Generally, fasting is a planned abstinence from food, drink or both for a specified time.
Fasting can be embarked on for Spiritual reasons. It is also a good way to kickstart healthy eating and reset our eating habits after being off track, say after a vacation or a period of indulgence, such as at birthday celebrations, Christmas and Thanksgiving.
There are various fasts with distinctive methodologies and benefits. Let’s take a look at intermittent fasting. This is currently one of the world’s most popular trends in health and fitness. It is a pattern of eating and abstaining, a window when food is consumed and not (fasting). The fasting period typically lasts for a minimum of twelve hours, when only water is advised. No tea, herbal or not, coffee, diet soda, chewing gum, vitamins, or mints should be ingested during the fasting period. Basically, nothing that could cause the body to initiate a digestive response.
There are 24 hours a day, so if one eats for say 12 hours and fasts for 12 hours, they are on a 12-12 plan.
In embarking on this fast, we should pick a suitable time. It is best to start the fasting period after our last food or drink consumption before bedtime. Overtime, we could work on increasing the fasting period to up to 13-14 hours if possible. In my study, I encountered 16-8 and even 20-4 plans. The former numbers being the fasting period and the latter the time period when food is consumed. I personally believe that the 20-4 plans would be tough. Currently, popular intermittent fasts involve 16-8 and 14-10 plans, and are typically done a couple of times per week.
The emphasis in intermittent fasting is not really on the foods consumed, but rather on when they are eaten. It is therefore more an eating pattern than a diet plan.
It is recommended that these fasts be broken with a no calorie drink, like green tea, black coffee or tea. Followed by a nutrient dense meal, which can include greens, good carbs, proteins, and good fats. An example of meals used to break the intermittent fast, could be a green smoothie with avocado pear or sugar-free peanut butter added, or green vegetables cooked with garlic and olive oil, and served with some protein, such as eggs, and/or fish. During this fast, as always, it is beneficial to drink plenty water. This not only helps food move along our digestive system, it keeps us full, and so curtails food cravings.
The benefits of this type of fasting include weight loss and improved overall health. Decreased insulin levels are also experienced during this fast, which helps our body’s burn excess body fat. Proponents of intermittent fasting suggest that another benefit is that it gives our bodies a break from constantly digesting food, therefore the body is better able to perform any repairs needed. These benefits are different for everyone.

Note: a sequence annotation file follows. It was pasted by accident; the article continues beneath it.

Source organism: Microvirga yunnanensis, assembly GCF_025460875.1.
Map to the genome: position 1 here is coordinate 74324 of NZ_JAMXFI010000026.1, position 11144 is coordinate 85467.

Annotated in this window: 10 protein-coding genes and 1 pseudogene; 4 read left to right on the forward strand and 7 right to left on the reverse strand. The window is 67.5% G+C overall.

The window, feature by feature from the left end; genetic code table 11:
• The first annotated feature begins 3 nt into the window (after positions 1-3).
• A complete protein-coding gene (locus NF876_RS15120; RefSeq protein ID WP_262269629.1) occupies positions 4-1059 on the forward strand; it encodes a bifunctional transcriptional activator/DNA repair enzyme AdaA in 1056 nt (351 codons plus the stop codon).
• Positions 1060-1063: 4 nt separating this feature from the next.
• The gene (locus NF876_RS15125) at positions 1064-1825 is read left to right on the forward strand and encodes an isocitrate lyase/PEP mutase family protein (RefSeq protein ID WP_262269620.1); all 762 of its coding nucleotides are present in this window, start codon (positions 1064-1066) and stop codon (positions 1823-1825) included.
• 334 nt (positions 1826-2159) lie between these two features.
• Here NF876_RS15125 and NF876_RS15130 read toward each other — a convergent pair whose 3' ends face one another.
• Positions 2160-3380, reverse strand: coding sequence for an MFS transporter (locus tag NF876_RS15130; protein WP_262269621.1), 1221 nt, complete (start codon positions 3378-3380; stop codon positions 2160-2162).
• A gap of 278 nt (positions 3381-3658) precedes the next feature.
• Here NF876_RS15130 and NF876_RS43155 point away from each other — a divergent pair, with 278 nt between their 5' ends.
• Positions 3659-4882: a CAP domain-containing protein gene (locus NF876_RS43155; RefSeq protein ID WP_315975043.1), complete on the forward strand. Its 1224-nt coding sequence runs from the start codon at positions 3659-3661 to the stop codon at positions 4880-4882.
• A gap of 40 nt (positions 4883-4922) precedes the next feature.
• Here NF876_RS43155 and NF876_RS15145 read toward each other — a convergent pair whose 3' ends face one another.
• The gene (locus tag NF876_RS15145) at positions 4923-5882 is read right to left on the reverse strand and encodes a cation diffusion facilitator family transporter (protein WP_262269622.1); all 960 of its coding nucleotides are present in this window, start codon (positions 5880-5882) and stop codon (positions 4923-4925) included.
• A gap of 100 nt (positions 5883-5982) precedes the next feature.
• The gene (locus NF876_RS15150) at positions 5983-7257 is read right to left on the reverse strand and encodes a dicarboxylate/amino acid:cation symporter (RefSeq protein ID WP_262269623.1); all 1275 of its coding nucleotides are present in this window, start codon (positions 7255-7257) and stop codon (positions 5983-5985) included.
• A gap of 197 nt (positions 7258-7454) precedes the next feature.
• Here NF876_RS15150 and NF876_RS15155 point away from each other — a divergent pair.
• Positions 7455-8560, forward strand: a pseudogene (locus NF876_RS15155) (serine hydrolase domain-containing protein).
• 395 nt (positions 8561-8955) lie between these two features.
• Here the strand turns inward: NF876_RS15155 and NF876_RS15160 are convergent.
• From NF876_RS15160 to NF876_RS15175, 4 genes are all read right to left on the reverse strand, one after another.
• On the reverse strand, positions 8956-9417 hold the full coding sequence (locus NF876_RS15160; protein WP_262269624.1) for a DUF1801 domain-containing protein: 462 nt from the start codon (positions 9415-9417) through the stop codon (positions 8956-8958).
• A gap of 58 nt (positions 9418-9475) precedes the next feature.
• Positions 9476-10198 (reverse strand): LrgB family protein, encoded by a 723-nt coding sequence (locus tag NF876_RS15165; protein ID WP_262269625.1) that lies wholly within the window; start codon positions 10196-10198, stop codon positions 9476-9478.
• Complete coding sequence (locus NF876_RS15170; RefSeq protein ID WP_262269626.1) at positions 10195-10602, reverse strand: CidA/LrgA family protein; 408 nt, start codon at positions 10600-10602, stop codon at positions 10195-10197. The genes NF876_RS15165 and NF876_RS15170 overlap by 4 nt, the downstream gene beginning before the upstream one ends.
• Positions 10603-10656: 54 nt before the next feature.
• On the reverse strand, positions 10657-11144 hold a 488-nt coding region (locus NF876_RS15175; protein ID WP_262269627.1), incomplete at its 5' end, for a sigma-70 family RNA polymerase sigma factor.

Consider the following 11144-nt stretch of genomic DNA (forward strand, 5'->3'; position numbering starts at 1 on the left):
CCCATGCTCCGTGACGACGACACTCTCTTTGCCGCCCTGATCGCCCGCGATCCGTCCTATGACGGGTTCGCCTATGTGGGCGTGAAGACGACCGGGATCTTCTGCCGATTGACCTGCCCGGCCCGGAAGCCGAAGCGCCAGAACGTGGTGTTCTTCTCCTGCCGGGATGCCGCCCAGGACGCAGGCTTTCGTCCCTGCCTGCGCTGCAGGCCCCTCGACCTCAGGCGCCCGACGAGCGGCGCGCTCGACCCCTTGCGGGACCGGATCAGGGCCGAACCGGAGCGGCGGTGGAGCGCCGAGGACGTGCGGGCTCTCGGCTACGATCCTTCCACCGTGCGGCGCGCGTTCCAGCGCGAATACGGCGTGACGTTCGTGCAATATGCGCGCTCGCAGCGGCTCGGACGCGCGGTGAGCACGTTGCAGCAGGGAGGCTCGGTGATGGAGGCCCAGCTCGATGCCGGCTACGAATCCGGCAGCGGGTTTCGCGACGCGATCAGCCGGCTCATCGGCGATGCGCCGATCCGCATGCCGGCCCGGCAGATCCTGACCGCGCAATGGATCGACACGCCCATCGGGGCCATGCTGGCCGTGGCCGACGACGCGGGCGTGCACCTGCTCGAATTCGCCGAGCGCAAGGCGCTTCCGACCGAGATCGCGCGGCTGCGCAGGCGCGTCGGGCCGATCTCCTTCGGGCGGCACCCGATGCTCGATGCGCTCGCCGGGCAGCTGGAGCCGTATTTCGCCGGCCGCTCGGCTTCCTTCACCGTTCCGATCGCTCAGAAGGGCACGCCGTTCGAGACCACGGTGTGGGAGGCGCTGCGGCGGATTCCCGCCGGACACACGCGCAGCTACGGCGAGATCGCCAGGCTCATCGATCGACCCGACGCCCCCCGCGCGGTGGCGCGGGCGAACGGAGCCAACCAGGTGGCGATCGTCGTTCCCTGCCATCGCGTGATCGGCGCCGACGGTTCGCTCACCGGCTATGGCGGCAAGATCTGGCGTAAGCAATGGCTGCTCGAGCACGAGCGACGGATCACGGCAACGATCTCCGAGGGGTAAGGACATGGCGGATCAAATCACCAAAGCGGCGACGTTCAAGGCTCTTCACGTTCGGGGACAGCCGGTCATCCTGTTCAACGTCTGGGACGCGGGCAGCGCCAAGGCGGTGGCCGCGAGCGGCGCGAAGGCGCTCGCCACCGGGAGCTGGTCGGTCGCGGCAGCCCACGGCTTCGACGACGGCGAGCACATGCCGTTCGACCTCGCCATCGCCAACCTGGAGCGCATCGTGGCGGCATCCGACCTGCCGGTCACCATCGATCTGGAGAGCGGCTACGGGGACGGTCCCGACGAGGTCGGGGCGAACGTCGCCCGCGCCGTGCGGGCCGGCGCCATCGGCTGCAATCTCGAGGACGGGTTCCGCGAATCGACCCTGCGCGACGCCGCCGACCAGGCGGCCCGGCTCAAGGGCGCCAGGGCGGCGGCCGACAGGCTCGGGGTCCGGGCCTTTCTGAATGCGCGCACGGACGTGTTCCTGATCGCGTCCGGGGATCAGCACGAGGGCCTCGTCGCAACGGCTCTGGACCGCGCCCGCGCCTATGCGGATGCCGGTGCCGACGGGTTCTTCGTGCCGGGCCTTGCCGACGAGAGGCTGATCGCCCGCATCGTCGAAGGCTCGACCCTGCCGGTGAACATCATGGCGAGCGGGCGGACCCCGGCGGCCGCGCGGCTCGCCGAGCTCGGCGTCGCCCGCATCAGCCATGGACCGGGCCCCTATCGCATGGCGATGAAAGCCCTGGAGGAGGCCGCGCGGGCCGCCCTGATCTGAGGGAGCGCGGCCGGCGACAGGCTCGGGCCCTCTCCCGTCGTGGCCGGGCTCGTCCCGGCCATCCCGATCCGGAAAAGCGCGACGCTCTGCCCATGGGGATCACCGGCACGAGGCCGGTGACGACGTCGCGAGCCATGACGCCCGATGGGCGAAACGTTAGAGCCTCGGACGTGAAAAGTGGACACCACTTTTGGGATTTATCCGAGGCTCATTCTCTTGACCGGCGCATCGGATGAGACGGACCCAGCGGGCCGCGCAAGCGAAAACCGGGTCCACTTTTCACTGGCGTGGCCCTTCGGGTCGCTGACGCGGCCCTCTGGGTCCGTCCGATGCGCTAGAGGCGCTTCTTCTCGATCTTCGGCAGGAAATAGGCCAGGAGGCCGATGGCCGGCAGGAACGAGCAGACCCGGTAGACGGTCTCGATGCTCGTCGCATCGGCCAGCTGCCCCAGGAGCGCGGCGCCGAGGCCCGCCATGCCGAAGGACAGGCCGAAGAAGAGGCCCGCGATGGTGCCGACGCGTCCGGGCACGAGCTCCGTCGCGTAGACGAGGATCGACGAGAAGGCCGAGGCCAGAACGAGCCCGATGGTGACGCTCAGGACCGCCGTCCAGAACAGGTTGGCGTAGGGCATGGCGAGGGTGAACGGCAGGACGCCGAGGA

It was in researching as I wrote ‘Moderation Is Key’, that I stumbled on the term ‘intermittent fasting’. I was amused to find that it is the term used to describe my method of eating for 30 years. I typically finish eating my last meal for the day, before 7p.m. and will have nothing thereafter but water until about 9-10a.m., the following morning when I have breakfast. I am therefore generally on a 14-10 plan. I fast for 14 hours and eat during a 10-hour period. It is worthwhile noting that I am only famished by the time I have my breakfast, on days when I exercise hard early in the morning.
I wondered if this manner of eating, contributed to me maintaining my weight for 30 years. Maybe not, as I am sure that if I ate unmindfully or binged during my 10 hour eating period, I would probably have experienced very different results.
In my opinion, intermittent fasting is a beneficial practise, as long as moderate amounts of healthy foods are consumed during the non-fasting periods. Exercise too is also important to get and stay healthy.
I discuss intermittent fasting, other beneficial fasts and much more in my recently published healthy lifestyle book, ‘Moderation Is Key’. It’s available on Amazon in soft and hardback, kindle and audio formats. I promise you it is a worthwhile investment…remember always that we need to get and stay healthy to fulfil our unique purpose. How we fuel our bodies with food and exercise is key.